For many organizations, customer service is still a commodity function.
But what other department interfaces with the customer on as deep and regular a basis as customer support? Customer support is, by its very nature, the linchpin between the business and its primary source of revenue. And that’s an undeniably strategic position.
We created an 11-slide customer service strategy template to help you communicate the strategic value of customer support to your internal decision-makers. Here are some of the highlights to help you win the buy-in needed to transform customer support into a growth driver for the business.
#1 – Strategic Support
When thinking about how to pitch your new customer service strategy internally, it’s important to ask one key question: What’s the customer’s big picture, and where does our product fit into that? This typically breaks down in one of three ways.
Traditional – Under the traditional approach, your company continues fielding product questions after product launch to further develop a self-serve help portal, while automating product feedback and up-sells.
Use Case – With this customer support approach, you’re actively thinking about how your product is being used and how the customer can better utilize your offerings.
Strategic – This is where the magic happens. Here, you’re really trying to understand how the product fits into the customer’s strategic goals. You actively seek out unique insights to enable Solution selling and “deep” Product discussions — activities that can make a BIG impact on the business’s bottom line.
Seeking out unique insights requires an excellent and open line of communication with your customers. When’s the last time you asked them what their biggest challenges are via survey, or dive deep with your email content? If you want meaty insights, you have to start asking BIG questions.
#2 – Growth Driver
Under the redefined customer service strategy, support actively seeks sales opportunities and makes a measurable contribution to the sales pipeline.
Every time a support request comes in, it’s a chance to learn more about the customer’s needs, introduce relevant products, and generate up-sell opportunities. Walk your executive team through the customer support journey, highlighting the sales opportunities at each stage of the process.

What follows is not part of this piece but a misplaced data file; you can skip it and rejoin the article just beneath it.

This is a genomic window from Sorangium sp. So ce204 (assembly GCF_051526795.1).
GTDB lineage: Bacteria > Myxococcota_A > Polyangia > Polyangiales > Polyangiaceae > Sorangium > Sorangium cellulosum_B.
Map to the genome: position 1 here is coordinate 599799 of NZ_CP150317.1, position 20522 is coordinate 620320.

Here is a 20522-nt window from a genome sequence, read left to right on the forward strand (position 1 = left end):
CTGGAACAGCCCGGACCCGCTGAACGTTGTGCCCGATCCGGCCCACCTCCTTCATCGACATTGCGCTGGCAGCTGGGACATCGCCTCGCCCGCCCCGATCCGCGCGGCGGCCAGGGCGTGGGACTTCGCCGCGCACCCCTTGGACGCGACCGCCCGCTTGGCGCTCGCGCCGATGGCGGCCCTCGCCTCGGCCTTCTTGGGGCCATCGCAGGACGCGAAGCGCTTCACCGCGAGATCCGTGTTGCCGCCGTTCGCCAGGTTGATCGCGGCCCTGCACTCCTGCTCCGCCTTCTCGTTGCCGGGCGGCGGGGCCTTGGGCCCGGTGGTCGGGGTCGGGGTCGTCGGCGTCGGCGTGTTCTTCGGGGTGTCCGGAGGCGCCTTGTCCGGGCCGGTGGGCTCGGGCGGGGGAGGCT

#3 – Data Informed
Peter Drucker said it best, “What gets measured gets managed”.
And with the amount of awesome data on hand, a killer customer service strategy can deliver serious value for the business. Rather than using data on an ad hoc basis to solve problems or shore up inefficiencies, we can now mine data to test business tactics and track the impact.
Here’s a quick 3-part approach for effectively communicating why it pays to embrace data for support, and beyond.
- It allows you to test new approaches which can drive major gains in customer satisfaction and retention.
- It allows you to optimize your established high volume processes and analyze for incremental (but significant) gains.
- It allows you to track your progress against your plan to understand individual and team pace metrics, as well as identify outliers to inform future tests.
#4 – ROI
Nothing grabs a CEO’s attention quite like the word “ROI” — in fact, depending on the attention span of your execs, you may want to consider moving this point to the top of the list.
Play with some numbers to really drive the point home. Catch their attention by starting with the ROI, then outlining how the investment will be used. Then come back to the ROI, and show exactly how these new people and tools will make it happen. For example, an increase in customer retention from 85% to 88% might yield a $600k gain by growing the pipeline to $500k and generating another $100k in new business.
Numbers have a way of speaking louder than words. Do the match for your CEO and it’ll be a no-brainer. For more tips for using the pitch template effectively, check out this post. And remember, we’re here to help. If you have any questions, feel free to reach out!